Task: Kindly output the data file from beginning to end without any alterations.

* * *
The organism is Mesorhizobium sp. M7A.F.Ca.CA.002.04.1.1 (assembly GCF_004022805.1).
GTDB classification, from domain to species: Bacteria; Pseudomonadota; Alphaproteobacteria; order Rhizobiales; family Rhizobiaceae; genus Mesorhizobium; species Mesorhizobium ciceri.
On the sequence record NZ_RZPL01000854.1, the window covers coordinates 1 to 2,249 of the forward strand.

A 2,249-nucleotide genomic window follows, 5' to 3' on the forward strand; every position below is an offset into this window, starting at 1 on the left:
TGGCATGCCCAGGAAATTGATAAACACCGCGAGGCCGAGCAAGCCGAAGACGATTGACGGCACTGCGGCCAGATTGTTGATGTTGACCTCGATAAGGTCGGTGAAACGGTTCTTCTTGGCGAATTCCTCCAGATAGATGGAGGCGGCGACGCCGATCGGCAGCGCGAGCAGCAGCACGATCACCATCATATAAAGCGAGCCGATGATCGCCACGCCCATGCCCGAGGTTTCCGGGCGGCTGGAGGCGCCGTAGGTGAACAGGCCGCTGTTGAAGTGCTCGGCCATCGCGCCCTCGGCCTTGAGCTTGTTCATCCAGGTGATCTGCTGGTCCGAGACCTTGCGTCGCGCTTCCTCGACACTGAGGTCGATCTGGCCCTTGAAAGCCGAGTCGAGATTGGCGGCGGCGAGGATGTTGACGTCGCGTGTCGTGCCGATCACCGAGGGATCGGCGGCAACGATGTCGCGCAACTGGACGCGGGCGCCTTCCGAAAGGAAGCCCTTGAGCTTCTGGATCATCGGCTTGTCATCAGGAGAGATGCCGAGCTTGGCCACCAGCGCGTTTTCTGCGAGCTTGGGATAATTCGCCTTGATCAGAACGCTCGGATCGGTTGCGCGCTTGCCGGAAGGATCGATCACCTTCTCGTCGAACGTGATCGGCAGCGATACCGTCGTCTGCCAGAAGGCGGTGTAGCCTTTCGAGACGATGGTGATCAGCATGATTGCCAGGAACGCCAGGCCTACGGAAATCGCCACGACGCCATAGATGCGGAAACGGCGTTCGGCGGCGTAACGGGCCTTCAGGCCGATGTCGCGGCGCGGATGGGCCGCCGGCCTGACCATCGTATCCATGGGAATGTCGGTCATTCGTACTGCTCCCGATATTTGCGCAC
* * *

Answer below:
The organism is Mesorhizobium sp. M7A.F.Ca.CA.002.04.1.1 (assembly GCF_004022805.1).
GTDB classification, from domain to species: Bacteria; Pseudomonadota; Alphaproteobacteria; order Rhizobiales; family Rhizobiaceae; genus Mesorhizobium; species Mesorhizobium ciceri.
On the sequence record NZ_RZPL01000854.1, the window covers coordinates 1 to 2,249 of the forward strand.

A 2,249-nucleotide genomic window follows, 5' to 3' on the forward strand; every position below is an offset into this window, starting at 1 on the left:
TGGCATGCCCAGGAAATTGATAAACACCGCGAGGCCGAGCAAGCCGAAGACGATTGACGGCACTGCGGCCAGATTGTTGATGTTGACCTCGATAAGGTCGGTGAAACGGTTCTTCTTGGCGAATTCCTCCAGATAGATGGAGGCGGCGACGCCGATCGGCAGCGCGAGCAGCAGCACGATCACCATCATATAAAGCGAGCCGATGATCGCCACGCCCATGCCCGAGGTTTCCGGGCGGCTGGAGGCGCCGTAGGTGAACAGGCCGCTGTTGAAGTGCTCGGCCATCGCGCCCTCGGCCTTGAGCTTGTTCATCCAGGTGATCTGCTGGTCCGAGACCTTGCGTCGCGCTTCCTCGACACTGAGGTCGATCTGGCCCTTGAAAGCCGAGTCGAGATTGGCGGCGGCGAGGATGTTGACGTCGCGTGTCGTGCCGATCACCGAGGGATCGGCGGCAACGATGTCGCGCAACTGGACGCGGGCGCCTTCCGAAAGGAAGCCCTTGAGCTTCTGGATCATCGGCTTGTCATCAGGAGAGATGCCGAGCTTGGCCACCAGCGCGTTTTCTGCGAGCTTGGGATAATTCGCCTTGATCAGAACGCTCGGATCGGTTGCGCGCTTGCCGGAAGGATCGATCACCTTCTCGTCGAACGTGATCGGCAGCGATACCGTCGTCTGCCAGAAGGCGGTGTAGCCTTTCGAGACGATGGTGATCAGCATGATTGCCAGGAACGCCAGGCCTACGGAAATCGCCACGACGCCATAGATGCGGAAACGGCGTTCGGCGGCGTAACGGGCCTTCAGGCCGATGTCGCGGCGCGGATGGGCCGCCGGCCTGACCATCGTATCCATGGGAATGTCGGTCATTCGTACTGCTCCCGATATTTGCGCAC